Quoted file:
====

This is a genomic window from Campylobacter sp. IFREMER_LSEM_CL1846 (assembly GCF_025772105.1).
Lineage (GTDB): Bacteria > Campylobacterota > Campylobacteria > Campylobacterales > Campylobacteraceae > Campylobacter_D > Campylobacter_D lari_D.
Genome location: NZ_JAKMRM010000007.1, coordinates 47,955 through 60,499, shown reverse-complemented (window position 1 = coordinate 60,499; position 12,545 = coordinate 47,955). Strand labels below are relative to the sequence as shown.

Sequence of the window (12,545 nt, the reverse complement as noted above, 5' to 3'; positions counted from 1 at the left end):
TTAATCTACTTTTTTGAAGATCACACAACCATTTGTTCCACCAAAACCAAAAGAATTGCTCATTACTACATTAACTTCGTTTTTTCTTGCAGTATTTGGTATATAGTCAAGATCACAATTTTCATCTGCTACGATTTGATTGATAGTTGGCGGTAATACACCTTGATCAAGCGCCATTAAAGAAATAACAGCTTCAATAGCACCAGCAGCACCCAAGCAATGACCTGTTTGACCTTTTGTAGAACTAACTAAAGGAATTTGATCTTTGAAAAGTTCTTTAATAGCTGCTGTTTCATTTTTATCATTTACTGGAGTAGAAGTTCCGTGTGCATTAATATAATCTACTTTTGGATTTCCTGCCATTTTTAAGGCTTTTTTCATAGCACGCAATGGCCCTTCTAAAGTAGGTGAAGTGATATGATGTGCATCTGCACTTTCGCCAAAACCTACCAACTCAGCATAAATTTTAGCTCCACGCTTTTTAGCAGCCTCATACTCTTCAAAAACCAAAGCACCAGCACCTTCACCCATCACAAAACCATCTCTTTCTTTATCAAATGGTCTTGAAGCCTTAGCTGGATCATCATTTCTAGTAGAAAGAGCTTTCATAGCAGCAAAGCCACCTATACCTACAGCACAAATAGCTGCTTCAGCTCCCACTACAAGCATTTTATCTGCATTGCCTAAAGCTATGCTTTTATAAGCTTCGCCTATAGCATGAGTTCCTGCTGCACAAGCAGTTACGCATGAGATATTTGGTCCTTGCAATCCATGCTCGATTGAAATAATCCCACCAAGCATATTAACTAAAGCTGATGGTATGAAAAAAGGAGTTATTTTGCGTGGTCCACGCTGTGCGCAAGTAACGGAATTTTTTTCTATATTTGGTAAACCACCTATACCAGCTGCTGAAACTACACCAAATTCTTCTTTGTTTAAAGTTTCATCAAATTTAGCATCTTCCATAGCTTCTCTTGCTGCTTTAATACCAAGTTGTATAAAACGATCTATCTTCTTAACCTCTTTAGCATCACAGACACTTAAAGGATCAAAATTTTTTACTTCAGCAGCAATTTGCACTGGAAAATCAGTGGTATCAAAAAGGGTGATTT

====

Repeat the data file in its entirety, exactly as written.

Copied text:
This is a genomic window from Campylobacter sp. IFREMER_LSEM_CL1846 (assembly GCF_025772105.1).
Lineage (GTDB): Bacteria > Campylobacterota > Campylobacteria > Campylobacterales > Campylobacteraceae > Campylobacter_D > Campylobacter_D lari_D.
Genome location: NZ_JAKMRM010000007.1, coordinates 47,955 through 60,499, shown reverse-complemented (window position 1 = coordinate 60,499; position 12,545 = coordinate 47,955). Strand labels below are relative to the sequence as shown.

Sequence of the window (12,545 nt, the reverse complement as noted above, 5' to 3'; positions counted from 1 at the left end):
TTAATCTACTTTTTTGAAGATCACACAACCATTTGTTCCACCAAAACCAAAAGAATTGCTCATTACTACATTAACTTCGTTTTTTCTTGCAGTATTTGGTATATAGTCAAGATCACAATTTTCATCTGCTACGATTTGATTGATAGTTGGCGGTAATACACCTTGATCAAGCGCCATTAAAGAAATAACAGCTTCAATAGCACCAGCAGCACCCAAGCAATGACCTGTTTGACCTTTTGTAGAACTAACTAAAGGAATTTGATCTTTGAAAAGTTCTTTAATAGCTGCTGTTTCATTTTTATCATTTACTGGAGTAGAAGTTCCGTGTGCATTAATATAATCTACTTTTGGATTTCCTGCCATTTTTAAGGCTTTTTTCATAGCACGCAATGGCCCTTCTAAAGTAGGTGAAGTGATATGATGTGCATCTGCACTTTCGCCAAAACCTACCAACTCAGCATAAATTTTAGCTCCACGCTTTTTAGCAGCCTCATACTCTTCAAAAACCAAAGCACCAGCACCTTCACCCATCACAAAACCATCTCTTTCTTTATCAAATGGTCTTGAAGCCTTAGCTGGATCATCATTTCTAGTAGAAAGAGCTTTCATAGCAGCAAAGCCACCTATACCTACAGCACAAATAGCTGCTTCAGCTCCCACTACAAGCATTTTATCTGCATTGCCTAAAGCTATGCTTTTATAAGCTTCGCCTATAGCATGAGTTCCTGCTGCACAAGCAGTTACGCATGAGATATTTGGTCCTTGCAATCCATGCTCGATTGAAATAATCCCACCAAGCATATTAACTAAAGCTGATGGTATGAAAAAAGGAGTTATTTTGCGTGGTCCACGCTGTGCGCAAGTAACGGAATTTTTTTCTATATTTGGTAAACCACCTATACCAGCTGCTGAAACTACACCAAATTCTTCTTTGTTTAAAGTTTCATCAAATTTAGCATCTTCCATAGCTTCTCTTGCTGCTTTAATACCAAGTTGTATAAAACGATCTATCTTCTTAACCTCTTTAGCATCACAGACACTTAAAGGATCAAAATTTTTTACTTCAGCAGCAATTTGCACTGGAAAATCAGTGGTATCAAAAAGGGTGATTT